I will also note it is not the only security mechanism available. I think that we can introduce other alternate security options as well, and we will retain the current method as well.
>>: Okay. So is there a chance we can have PTP signatures?
>>KIM DAVIES: I think so.
>>CHRIS DISSPAIN: Anyone else? Slobodan.
>>SLOBODAN MARKOVIC: Kim, if you could please give us some background details on this discussion paper on retiring Country Code Top Level Domains.
I see it was published yesterday. So I wonder, is there some wider story behind it?
It says in it that IANA has not aggressively pursued the affected operators conclude the commissioning process. So does it mean that IANA is now trying to move more aggressively?
>>KIM DAVIES: Well, I mean, that's the question posed.
The challenge is that IANA has devolved decisions on what constitutes a valid ccTLD to the ISO maintenance agency. So they decide what's a valid code and what's not.
Throughout history, they have removed codes and said that these can no longer be used. But we have inconsistently applied that. As soon as one is added, we make it available, but as soon as one is removed, if I can be general, we have done nothing.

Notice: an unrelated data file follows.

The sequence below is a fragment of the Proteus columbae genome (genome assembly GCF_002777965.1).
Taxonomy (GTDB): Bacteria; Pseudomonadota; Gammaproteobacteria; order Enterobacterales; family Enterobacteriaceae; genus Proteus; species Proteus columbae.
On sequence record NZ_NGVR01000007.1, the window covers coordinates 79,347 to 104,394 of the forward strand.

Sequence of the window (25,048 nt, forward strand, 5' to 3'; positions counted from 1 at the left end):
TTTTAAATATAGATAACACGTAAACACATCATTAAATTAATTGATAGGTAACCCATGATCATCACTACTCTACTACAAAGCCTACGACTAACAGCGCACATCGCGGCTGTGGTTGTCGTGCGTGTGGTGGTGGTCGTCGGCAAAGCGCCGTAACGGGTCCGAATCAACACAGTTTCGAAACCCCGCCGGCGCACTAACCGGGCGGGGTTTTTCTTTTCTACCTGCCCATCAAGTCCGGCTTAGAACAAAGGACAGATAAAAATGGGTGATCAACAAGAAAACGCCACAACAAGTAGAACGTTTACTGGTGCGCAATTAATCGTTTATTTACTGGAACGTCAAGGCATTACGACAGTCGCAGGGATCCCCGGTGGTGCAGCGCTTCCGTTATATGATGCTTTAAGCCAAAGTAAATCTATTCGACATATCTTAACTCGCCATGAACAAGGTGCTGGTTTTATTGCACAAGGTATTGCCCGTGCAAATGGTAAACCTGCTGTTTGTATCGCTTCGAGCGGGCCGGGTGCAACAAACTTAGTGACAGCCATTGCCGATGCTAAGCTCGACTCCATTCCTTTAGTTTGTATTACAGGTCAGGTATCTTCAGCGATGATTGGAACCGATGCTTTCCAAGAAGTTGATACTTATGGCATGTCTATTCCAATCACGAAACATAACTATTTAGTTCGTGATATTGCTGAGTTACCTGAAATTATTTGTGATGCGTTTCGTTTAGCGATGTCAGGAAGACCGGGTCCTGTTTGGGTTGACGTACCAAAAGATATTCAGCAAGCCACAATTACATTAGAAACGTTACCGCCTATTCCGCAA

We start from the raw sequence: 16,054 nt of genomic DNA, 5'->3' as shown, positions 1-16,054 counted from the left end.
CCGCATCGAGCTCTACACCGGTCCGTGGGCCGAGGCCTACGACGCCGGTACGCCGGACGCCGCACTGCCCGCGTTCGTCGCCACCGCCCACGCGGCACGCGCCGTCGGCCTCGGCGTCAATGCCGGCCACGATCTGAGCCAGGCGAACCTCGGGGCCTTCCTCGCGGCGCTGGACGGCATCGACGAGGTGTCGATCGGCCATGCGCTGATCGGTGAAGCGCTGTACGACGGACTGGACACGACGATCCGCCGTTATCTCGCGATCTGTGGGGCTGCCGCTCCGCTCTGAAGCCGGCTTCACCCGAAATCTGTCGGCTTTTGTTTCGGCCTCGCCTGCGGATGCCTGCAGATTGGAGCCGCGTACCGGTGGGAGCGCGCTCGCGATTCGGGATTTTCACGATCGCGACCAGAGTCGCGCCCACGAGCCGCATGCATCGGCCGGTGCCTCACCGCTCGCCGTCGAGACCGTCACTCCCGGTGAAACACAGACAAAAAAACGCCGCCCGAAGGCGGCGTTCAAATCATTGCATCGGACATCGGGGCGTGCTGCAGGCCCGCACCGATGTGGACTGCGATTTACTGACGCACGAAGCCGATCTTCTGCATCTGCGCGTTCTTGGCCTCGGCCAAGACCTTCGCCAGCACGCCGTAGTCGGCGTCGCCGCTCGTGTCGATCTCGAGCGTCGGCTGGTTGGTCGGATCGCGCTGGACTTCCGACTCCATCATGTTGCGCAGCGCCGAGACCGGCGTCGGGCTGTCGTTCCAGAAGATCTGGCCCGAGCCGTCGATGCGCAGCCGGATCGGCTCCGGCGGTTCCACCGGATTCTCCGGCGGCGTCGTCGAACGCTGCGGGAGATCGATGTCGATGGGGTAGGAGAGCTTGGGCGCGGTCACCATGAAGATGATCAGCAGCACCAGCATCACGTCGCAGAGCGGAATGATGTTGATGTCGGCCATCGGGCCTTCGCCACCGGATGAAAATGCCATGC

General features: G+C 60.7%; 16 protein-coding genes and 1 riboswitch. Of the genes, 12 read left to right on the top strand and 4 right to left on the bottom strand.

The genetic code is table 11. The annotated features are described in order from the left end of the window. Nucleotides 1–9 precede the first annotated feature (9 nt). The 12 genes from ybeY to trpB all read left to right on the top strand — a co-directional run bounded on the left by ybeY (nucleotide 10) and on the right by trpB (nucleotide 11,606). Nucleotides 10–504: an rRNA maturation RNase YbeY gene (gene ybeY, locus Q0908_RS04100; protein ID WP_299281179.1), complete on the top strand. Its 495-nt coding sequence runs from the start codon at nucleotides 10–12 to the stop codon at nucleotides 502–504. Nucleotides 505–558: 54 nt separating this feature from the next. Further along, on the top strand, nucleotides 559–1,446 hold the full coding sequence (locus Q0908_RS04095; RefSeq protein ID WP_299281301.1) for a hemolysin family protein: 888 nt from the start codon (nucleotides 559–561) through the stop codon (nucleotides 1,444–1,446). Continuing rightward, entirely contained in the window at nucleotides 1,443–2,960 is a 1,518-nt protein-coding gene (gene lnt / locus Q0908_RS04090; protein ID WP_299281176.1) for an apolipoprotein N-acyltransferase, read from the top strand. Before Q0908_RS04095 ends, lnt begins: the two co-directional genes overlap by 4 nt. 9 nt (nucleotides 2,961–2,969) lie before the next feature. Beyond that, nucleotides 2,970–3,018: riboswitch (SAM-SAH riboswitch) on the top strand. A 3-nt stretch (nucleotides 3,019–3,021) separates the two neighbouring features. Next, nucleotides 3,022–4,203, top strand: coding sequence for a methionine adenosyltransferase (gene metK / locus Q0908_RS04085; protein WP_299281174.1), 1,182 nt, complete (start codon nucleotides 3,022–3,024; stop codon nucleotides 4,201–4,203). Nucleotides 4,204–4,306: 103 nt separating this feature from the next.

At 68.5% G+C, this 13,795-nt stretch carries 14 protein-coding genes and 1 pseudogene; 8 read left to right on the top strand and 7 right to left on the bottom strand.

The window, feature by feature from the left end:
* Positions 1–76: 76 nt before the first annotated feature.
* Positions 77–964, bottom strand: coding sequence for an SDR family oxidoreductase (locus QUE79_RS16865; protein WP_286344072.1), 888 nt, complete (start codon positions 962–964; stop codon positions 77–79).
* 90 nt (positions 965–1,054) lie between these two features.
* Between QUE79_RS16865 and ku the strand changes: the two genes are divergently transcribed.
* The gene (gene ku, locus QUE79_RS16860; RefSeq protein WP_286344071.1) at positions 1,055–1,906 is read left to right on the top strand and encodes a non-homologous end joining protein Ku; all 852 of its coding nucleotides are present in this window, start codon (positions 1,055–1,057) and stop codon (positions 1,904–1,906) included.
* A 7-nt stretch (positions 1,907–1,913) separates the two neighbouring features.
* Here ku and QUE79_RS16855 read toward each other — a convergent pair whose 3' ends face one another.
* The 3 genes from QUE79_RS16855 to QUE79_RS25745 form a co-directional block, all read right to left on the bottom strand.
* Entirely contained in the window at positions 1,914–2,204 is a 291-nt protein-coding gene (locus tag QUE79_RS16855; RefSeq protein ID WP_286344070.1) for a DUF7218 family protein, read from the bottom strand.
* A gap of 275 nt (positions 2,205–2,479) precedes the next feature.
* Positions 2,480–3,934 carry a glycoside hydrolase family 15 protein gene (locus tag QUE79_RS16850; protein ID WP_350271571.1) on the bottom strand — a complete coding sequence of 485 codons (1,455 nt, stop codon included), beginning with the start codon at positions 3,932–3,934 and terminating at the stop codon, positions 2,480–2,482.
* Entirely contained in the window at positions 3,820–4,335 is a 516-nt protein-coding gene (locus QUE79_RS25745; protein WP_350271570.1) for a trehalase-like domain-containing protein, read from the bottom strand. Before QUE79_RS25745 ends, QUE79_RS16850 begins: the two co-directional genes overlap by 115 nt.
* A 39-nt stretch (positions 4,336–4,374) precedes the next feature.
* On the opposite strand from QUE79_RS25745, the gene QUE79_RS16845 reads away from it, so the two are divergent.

We have advised, whenever asked, the operator they must shut it down. Specifically I know that dot SU was told that they should shut it down by 2004, I think. But we haven't sort of told them -- gone up to them and said here is the date, it's going to go off now. And what we are looking for is a procedure that's appropriate.
And we certainly don't want to cut off anyone inappropriately, but at the same token -- well, by the same token, I mean if you look at CS, it was actually used by Czechoslovakia. It was withdrawn. Let's say hypothetically that YU had used to CS. What happens if Czechoslovakia was still using it?
So there is a risk of conflict and there are also other questions that are posed by the discussion paper. We are not prescribing a particular view, but it seems to me that it doesn't seem consistent to allow ccTLDs to not follow ISO 3166 when ISO 3166 says they must be turned off.
>>KIM DAVIES: No. That's what we are asking for. We want to develop a policy that will have a time line. That's why we are looking for suggestions.
>>CHRIS DISSPAIN: Olivier, you had a question?
>>OLIVIER GUILLARD: Three quick questions. So it would be possible for the ccTLD to see where the ticket is when you send a request exactly in the process flow?
>>KIM DAVIES: It will show the state. So this will have a state waiting for technical confirmation, waiting for D.O.C, failed technical check, whatever it may be. So you will see ticket number, date lodged, current state and so forth.